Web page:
If you use Xcode often, surely you appreciate the “Code Sense Index.” This is the magic cache of symbolic info that allows tricks like command-double-clicking a variable name to jump to its declaration, or Opt-Period to complete a function name. Indexing makes life for programmers about one bajillion times easier.
Unless. Ughh!!!!! Angst, angst, angst! It’s got crap in the index. You jump to a definition, make a load of changes, build, run, and … nothing’s changed. What on earth? You thought for sure you fixed it. Finally you stumble upon the nuanced fact that the source file you’re editing isn’t located in your project directory. In fact, looking at the full path you see fragments like “.bak” or “old” or “copy” in the hierarchy. This is some bogus copy of your source base that you moved aside, but somehow Xcode caught up with it.
I’m not exactly sure how this happens, but I suppose the recommended procedure for fixing it is to click the “Rebuild Code Sense Index” button from the Project Inspector window. Heck, for all I know this might work. But it gives no feedback – no sense of whether the reindexing has started, or when it will be done. And especially no feedback about what it chose to index. Well, truth be told you can see some vague feedback about the indexing progress if you open the “Activity Monitor” window. But it’s still not completely reassuring.
I stumbled on the “xcodeindex” command-line tool, which is a real gift. With this you can not only explicitly remove the index, but you can recreate it with a variety of debugging log levels set, to see exactly what’s going on.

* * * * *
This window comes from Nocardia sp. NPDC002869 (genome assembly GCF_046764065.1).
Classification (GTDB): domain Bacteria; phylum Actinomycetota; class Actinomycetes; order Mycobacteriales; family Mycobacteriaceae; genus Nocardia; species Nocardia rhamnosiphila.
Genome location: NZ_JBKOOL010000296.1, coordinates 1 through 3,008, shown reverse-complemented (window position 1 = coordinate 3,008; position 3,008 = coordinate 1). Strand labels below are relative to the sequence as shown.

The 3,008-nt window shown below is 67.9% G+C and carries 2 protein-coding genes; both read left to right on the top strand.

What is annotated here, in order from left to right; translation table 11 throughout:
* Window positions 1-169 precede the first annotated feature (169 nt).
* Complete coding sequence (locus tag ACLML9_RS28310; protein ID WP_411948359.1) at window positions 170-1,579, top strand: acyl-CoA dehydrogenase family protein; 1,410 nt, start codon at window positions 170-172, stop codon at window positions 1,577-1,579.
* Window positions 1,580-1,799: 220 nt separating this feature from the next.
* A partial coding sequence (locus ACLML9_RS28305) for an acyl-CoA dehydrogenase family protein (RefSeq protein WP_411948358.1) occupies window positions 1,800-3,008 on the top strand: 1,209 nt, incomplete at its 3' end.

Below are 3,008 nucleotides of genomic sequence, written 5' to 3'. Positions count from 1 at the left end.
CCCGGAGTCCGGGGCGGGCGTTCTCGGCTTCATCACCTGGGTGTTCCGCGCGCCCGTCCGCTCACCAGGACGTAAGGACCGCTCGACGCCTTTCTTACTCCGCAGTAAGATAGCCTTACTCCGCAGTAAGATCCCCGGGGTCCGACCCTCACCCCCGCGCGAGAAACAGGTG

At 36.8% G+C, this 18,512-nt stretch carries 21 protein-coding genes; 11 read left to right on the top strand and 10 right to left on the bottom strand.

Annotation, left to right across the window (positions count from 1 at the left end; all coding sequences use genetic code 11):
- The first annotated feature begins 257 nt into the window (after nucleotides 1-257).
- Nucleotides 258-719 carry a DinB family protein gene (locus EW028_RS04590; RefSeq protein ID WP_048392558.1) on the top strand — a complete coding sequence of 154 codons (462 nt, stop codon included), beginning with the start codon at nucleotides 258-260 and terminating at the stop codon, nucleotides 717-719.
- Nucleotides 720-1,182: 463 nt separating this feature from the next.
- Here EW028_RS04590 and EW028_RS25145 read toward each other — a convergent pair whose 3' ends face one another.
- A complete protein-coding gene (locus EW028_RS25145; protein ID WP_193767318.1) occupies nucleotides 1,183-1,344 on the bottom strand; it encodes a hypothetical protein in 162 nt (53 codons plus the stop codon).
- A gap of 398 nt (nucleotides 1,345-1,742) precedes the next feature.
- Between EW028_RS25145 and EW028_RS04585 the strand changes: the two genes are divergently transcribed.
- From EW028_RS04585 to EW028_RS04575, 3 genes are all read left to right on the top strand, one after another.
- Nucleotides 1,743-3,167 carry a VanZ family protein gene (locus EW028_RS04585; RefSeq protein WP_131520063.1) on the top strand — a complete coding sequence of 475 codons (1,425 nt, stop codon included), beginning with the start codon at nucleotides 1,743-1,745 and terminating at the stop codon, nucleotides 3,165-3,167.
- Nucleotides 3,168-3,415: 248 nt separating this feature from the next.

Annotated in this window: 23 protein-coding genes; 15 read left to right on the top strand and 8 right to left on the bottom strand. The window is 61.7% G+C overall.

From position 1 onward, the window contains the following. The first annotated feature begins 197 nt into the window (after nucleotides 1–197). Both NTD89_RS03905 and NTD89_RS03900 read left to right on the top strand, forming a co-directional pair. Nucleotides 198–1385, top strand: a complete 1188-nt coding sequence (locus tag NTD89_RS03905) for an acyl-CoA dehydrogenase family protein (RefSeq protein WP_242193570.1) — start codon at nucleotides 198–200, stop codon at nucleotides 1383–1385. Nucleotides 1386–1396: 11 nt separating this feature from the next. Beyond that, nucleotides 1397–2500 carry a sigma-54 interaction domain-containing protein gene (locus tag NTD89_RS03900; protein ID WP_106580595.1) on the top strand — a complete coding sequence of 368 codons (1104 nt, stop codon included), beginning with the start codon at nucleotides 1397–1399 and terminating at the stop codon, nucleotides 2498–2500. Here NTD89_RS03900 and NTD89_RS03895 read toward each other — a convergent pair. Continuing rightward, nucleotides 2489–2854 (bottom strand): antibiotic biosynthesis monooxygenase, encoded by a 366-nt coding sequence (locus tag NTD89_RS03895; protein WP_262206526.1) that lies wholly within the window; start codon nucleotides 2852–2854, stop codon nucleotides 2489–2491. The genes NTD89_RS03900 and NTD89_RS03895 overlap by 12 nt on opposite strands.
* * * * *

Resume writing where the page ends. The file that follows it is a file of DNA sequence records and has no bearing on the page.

But Apple really made my day by including a “dump” option. For instance:
% xcodeindex -project FlexTime.xcodeproj dump > MyIndex
Yields a tab-delimited file containing all the indexed terms that Xcode knows about for my project. Nifty!
Anatomy Of An Index Dump
The index file contains thousands of rows divided into 5 tab-delimited columns detailing the symbol name, description, type, language, and file. Let’s take a look at a sample line from my FlexTime index, column by column:
This is the symbolic name, what I would have to double-click on to get Xcode to wake up and notice it was an indexed term.
This is the description, which seems to be what Xcode displays for instance in the popup menu when there are more than possible choices. Clearly this description will vary based on the language the symbol happens to belong to.
The type is probably the most interesting column, after name. In this case I’m told it’s an instance method. Other rows in the output include types like “Instance Variable,” “Function,” and “Type.”
Language. Well, that’s pretty obvious.
Source file. Everything has a source file, including items from the System APIs, which point into the root volume or the appropriate SDK.
What’s really exciting about this index dump file is that I can read it. You can read it. We can write scripts to do nifty analysis tricks with it. Xcode’s standard project indexes are kept in some (presumably) proprietary binary format that we dno’t have easy access to, but the dump file opens things up to the masses.
For instance, sometimes I’d really like to know the answer to questions like “which of my custom classes is depended upon by the fewest of its peer classes?” I’m not sure how I would figure that out (no doubt some of you will comment with another clever solution), but I’m pretty sure I can whip up a Python script to do the trick with this dump file.
Update: Well, call off the party balloons. The index dump file is cool, but not quite as cool as I was imagining. I just realized that because the “Instance Variable” types don’t indicate the type of the variable, they’re not very useful for tracking down dependencies.